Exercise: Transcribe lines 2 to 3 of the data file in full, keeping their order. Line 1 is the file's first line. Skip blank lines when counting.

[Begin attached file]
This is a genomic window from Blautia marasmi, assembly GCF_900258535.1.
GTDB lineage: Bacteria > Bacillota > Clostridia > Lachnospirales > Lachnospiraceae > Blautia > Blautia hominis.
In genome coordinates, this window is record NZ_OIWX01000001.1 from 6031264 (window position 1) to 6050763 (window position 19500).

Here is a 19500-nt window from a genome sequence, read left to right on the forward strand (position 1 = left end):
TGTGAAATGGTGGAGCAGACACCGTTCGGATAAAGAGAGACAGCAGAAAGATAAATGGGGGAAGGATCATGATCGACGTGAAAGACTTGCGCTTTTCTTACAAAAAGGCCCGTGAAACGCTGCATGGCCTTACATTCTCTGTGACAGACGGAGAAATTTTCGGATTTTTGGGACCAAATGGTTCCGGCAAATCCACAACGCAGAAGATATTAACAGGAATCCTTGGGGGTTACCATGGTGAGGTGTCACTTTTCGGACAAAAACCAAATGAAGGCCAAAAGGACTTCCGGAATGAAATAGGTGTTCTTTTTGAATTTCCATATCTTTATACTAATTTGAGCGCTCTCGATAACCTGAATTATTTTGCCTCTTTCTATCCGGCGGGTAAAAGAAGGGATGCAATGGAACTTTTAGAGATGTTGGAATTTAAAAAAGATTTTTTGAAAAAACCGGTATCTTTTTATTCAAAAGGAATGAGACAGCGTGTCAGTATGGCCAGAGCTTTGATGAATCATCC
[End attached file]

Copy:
GTDB lineage: Bacteria > Bacillota > Clostridia > Lachnospirales > Lachnospiraceae > Blautia > Blautia hominis.
In genome coordinates, this window is record NZ_OIWX01000001.1 from 6031264 (window position 1) to 6050763 (window position 19500).